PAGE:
The National Overdose Response Service (“NORS), a new Canada-wide phone line, has been established to prevent overdoses by allowing all Canadians to dial a toll-free number and connect with a peer who can dial 911 for help if there is a concern or the client has become non-responsive.  This phone line aims to help those in locations without safe consumption sites or individuals who are afraid to visit a consumption site due to the perceived stigma.

This service is entirely anonymous.  The “peers” on the other end of the phone line are current drug users, recovered drug users or have personal experience with drug use.  Some community members answering the phones are frontline workers and others have been personally impacted by overdose.  They are not paid professionals.

If you are concerned about the risk of overdosing during the current lockdown, you can call toll-free 1-888-688-6677.  For more information, click here.

As both the federal and provincial governments continue in their efforts to tackle the opioid crisis in Canada as well as the current pandemic, Affleck & Barrison LLP will continue to provide updates through this blog.

If you have been charged with a drug related charge or have questions regarding your legal rights, please contact the knowledgeable criminal lawyers at Affleck & Barrison LLP online or at 905-404-1947.  Our skilled criminal lawyers have significant experience defending a wide range of criminal charges and protecting our client’s rights.  For your convenience, we offer a 24-hour telephone service to protect your rights and to ensure that you have access to justice. 

How the Good Samaritan Drug Overdose Act Can Help Prevent Drug Overdoses and Deaths

Written on Behalf of Affleck & Barrison LLP

There is an increasing number of Canadians overdosing or dying from the use of opioids. The Public Health Agency of Canada has estimated that at least 2,458 Canadians died from an opioid-related overdose in 2016, which amounts to almost seven deaths every day.

On May 4, 2017, the Good Samaritan Drug Overdose Act (“Act”) became law as part of the Government of Canada’s approach to address the growing number of overdoses and deaths caused by opioids (pain relieving drugs, including fentanyl). Many of these deaths are avoidable if medical attention is obtained quickly, but evidence demonstrates that witnesses to an overdose do not call 911 for concern of police involvement.

The Honourable Jane Philpott, Minister of Health, was quoted as saying,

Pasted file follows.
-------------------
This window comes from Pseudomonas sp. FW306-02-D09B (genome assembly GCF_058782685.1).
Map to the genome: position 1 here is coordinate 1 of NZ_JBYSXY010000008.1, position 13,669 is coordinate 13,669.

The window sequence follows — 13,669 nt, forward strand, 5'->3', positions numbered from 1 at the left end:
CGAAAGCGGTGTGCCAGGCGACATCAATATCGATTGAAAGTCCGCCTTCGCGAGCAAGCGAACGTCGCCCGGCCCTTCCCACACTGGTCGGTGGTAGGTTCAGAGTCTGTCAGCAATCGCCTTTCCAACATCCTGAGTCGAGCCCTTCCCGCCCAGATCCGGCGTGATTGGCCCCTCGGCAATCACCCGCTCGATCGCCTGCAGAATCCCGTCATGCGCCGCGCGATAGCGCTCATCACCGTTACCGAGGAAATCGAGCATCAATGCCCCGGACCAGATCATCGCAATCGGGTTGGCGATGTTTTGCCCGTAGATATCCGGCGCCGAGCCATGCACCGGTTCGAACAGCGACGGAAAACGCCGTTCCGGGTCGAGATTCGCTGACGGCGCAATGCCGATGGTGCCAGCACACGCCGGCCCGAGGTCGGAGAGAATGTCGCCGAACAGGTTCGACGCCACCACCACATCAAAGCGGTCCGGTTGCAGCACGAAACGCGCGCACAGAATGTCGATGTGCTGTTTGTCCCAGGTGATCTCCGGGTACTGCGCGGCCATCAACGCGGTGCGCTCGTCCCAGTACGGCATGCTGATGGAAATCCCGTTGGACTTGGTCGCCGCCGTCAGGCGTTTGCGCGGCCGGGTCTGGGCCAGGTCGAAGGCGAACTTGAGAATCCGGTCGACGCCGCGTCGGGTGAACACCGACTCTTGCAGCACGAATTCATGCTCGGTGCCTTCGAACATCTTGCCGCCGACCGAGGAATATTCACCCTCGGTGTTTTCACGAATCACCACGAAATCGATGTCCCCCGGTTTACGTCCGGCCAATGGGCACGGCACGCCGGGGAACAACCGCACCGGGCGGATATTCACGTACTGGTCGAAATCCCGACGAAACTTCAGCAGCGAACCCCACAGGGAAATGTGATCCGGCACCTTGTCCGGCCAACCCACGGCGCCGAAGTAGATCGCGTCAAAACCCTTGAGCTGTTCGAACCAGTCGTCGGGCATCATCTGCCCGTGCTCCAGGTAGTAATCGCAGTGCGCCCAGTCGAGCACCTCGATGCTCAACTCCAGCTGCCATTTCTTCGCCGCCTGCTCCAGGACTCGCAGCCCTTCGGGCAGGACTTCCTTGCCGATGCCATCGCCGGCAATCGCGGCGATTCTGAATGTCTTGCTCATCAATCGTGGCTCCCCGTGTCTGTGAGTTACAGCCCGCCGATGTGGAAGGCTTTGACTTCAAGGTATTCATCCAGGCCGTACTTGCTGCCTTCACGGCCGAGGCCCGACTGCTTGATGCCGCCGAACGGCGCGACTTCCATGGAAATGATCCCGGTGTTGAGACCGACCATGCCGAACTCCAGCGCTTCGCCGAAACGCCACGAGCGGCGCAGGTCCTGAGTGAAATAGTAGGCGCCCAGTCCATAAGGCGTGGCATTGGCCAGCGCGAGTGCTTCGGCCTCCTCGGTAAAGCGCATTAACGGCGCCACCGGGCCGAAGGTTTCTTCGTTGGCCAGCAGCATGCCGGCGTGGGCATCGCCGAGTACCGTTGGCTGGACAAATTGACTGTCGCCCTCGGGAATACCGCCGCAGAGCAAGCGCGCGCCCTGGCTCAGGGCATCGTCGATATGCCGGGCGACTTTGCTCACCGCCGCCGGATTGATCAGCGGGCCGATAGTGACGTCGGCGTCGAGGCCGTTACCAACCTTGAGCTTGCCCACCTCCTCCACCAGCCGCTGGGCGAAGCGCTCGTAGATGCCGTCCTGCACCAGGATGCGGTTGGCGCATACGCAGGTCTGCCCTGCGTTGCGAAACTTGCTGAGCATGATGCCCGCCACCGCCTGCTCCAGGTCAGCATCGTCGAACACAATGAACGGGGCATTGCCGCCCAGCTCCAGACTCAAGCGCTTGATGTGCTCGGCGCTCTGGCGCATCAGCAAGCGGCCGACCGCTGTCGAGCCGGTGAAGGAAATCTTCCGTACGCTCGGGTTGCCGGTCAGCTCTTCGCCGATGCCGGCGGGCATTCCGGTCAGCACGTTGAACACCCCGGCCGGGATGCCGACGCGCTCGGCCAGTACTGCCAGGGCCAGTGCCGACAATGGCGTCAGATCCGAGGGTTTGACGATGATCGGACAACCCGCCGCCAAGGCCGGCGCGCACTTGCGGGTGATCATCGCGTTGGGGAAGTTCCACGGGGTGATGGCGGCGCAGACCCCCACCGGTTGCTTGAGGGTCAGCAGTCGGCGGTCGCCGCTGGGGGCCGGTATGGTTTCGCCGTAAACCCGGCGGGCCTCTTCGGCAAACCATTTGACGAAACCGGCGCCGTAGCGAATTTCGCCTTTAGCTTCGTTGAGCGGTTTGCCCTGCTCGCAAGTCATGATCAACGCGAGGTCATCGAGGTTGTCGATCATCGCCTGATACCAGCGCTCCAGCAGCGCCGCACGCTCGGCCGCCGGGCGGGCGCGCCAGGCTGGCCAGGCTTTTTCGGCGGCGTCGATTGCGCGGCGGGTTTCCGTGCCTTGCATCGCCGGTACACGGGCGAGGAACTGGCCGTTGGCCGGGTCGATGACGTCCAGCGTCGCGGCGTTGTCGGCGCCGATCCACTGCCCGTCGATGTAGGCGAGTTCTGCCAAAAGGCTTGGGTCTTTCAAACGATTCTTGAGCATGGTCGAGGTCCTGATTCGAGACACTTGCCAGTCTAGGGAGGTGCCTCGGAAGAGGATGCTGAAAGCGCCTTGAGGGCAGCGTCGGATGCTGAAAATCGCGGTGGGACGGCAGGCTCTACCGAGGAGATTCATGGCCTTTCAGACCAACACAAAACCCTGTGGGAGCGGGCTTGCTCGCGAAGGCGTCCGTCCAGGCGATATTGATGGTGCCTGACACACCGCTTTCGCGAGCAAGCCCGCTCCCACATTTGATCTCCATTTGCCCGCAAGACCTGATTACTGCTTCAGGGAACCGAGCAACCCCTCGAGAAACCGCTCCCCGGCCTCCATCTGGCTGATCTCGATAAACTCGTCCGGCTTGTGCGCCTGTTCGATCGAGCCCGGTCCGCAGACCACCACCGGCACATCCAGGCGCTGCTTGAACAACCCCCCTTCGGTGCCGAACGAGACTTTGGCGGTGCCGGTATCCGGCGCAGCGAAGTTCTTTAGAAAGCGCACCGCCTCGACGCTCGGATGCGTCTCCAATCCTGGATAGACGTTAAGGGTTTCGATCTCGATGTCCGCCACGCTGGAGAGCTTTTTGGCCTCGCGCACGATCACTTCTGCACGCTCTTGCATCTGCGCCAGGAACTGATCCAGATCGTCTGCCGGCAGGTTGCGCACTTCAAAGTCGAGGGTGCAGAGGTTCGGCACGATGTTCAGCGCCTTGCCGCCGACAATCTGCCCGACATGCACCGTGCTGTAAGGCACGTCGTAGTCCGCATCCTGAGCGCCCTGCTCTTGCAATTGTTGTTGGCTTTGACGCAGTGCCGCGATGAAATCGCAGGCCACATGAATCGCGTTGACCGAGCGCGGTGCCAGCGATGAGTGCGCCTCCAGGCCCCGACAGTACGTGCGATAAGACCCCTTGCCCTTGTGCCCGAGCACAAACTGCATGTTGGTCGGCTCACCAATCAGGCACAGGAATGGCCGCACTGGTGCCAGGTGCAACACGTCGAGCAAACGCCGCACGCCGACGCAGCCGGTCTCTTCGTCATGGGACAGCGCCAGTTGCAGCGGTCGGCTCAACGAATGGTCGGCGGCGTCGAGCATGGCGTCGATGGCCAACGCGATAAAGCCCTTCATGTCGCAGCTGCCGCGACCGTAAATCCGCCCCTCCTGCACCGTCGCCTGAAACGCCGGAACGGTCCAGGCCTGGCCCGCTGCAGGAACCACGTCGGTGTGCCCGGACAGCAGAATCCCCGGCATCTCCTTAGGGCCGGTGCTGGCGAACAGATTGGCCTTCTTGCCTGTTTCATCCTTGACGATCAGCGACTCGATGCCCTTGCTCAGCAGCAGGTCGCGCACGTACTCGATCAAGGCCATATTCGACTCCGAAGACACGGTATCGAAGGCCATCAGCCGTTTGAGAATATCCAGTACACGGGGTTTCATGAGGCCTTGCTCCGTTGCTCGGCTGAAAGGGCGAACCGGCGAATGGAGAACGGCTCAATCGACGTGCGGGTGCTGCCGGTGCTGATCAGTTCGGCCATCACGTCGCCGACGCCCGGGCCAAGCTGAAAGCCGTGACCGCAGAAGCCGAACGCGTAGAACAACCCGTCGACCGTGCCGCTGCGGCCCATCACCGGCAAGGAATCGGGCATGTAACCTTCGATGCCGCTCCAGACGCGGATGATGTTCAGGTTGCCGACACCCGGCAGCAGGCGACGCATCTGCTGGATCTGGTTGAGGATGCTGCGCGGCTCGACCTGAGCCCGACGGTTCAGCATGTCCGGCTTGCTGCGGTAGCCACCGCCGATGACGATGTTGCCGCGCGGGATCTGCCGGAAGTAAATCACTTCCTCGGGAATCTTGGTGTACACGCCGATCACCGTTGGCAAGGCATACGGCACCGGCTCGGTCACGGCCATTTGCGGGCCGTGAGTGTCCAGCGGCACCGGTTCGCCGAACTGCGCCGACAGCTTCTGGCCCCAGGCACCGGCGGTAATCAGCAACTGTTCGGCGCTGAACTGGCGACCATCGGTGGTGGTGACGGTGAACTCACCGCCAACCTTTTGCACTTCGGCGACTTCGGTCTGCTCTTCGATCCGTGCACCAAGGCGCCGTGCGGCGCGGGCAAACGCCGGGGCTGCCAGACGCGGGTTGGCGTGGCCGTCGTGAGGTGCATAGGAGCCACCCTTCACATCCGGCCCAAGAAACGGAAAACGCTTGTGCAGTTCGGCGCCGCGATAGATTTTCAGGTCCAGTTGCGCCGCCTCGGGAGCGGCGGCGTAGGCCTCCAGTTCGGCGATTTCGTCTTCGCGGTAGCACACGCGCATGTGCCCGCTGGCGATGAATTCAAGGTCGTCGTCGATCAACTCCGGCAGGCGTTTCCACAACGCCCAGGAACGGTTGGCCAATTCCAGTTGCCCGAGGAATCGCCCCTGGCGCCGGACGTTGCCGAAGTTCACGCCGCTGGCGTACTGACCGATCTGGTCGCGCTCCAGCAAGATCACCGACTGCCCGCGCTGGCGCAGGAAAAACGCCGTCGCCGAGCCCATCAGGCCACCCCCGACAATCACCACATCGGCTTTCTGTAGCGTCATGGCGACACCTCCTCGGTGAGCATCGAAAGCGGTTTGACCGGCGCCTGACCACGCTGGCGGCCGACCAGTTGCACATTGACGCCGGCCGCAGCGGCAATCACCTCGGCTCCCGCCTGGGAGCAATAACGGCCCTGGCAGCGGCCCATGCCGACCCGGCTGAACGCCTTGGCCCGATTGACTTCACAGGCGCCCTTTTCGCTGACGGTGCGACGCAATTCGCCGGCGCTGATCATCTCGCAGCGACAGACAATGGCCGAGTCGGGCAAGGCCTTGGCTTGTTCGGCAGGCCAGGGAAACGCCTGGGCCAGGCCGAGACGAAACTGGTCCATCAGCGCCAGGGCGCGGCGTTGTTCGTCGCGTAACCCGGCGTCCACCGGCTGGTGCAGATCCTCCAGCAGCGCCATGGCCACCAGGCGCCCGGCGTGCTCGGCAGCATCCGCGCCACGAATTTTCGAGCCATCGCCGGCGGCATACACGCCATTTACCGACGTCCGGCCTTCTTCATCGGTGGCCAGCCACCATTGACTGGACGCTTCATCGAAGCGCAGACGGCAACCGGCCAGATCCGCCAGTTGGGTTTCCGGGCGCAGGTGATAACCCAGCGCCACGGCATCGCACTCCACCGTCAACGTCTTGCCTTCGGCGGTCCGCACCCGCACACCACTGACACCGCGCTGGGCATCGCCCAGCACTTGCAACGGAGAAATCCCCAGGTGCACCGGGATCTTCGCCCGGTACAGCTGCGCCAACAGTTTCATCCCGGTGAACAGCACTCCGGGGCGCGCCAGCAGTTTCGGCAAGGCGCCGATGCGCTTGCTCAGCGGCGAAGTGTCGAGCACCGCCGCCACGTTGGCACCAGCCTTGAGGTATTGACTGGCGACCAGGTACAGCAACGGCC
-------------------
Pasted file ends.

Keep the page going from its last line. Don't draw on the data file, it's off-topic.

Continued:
During an overdose, a call to 911 can often be the difference between life and death. We hope that this new law, and the legal protection it offers, will help encourage those who experience or witness an overdose to make that important call, and save a life.


This Act provides legal protection for individuals who seek emergency help or witness an overdose. An overdose is defined in the Act as a

 physiological event induced by the introduction of a controlled substance into the body of a person that results in a life-threatening situation and that a reasonable person would believe requires emergency medical or law enforcement assistance.

This Act can protect you from charges for possession of a controlled substance, i.e. drugs, under section 4(1) of the Controlled Drugs and Substances Act.

This Act also protects people in breach of the following conditions under section 4(1) of the Controlled Drugs and Substances Act:

  • Parole;
  • Pre-trial release;
  • Probation orders;
  • Simple possession; and,
  • Conditional sentences.

It does not, however, provide legal protection against more serious offences, such as:

  • Outstanding warrants;
  • Production and trafficking of controlled substances; and,
  • All other crimes not outlined within the act.

The Act applies to all people seeking emergency support during an overdose, including the person experiencing the overdose. It also protects anyone who seeks help, whether they stay or leave the overdose scene before help arrives.


Opioids are drugs with pain relieving properties that are used primarily to treat pain. Over the counter opioids (i.e. Tylenol 1) can be purchased at the pharmacy without visiting a doctor to treat minor aches and pains, like headaches or tooth aches. There are also opioids that are prescribed by a doctor to relieve medium to severe pain, like after surgery.

Fentanyl is an extremely strong opioid that is prescribed for people with extreme pain, like cancer, and should only be used under medical supervision.